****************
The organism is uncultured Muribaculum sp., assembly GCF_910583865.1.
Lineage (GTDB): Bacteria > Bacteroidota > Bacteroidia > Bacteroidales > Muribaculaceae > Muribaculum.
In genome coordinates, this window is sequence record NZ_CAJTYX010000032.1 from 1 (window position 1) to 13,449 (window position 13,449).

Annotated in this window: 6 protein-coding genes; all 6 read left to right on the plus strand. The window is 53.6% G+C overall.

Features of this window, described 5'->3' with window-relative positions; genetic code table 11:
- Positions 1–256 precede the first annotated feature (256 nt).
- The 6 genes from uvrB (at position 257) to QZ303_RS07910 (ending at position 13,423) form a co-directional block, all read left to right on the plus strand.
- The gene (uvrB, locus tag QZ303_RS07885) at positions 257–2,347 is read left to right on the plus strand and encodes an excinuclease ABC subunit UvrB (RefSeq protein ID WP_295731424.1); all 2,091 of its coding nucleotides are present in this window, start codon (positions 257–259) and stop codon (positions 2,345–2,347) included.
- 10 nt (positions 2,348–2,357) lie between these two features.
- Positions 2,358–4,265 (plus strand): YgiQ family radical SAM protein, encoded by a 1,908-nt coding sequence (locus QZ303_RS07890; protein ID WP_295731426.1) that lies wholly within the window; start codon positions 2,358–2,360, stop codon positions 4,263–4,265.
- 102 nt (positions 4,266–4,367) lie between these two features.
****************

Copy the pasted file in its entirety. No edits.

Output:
The organism is uncultured Muribaculum sp., assembly GCF_910583865.1.
Lineage (GTDB): Bacteria > Bacteroidota > Bacteroidia > Bacteroidales > Muribaculaceae > Muribaculum.
In genome coordinates, this window is sequence record NZ_CAJTYX010000032.1 from 1 (window position 1) to 13,449 (window position 13,449).

Annotated in this window: 6 protein-coding genes; all 6 read left to right on the plus strand. The window is 53.6% G+C overall.

Features of this window, described 5'->3' with window-relative positions; genetic code table 11:
- Positions 1–256 precede the first annotated feature (256 nt).
- The 6 genes from uvrB (at position 257) to QZ303_RS07910 (ending at position 13,423) form a co-directional block, all read left to right on the plus strand.
- The gene (uvrB, locus tag QZ303_RS07885) at positions 257–2,347 is read left to right on the plus strand and encodes an excinuclease ABC subunit UvrB (RefSeq protein ID WP_295731424.1); all 2,091 of its coding nucleotides are present in this window, start codon (positions 257–259) and stop codon (positions 2,345–2,347) included.
- 10 nt (positions 2,348–2,357) lie between these two features.
- Positions 2,358–4,265 (plus strand): YgiQ family radical SAM protein, encoded by a 1,908-nt coding sequence (locus QZ303_RS07890; protein ID WP_295731426.1) that lies wholly within the window; start codon positions 2,358–2,360, stop codon positions 4,263–4,265.
- 102 nt (positions 4,266–4,367) lie between these two features.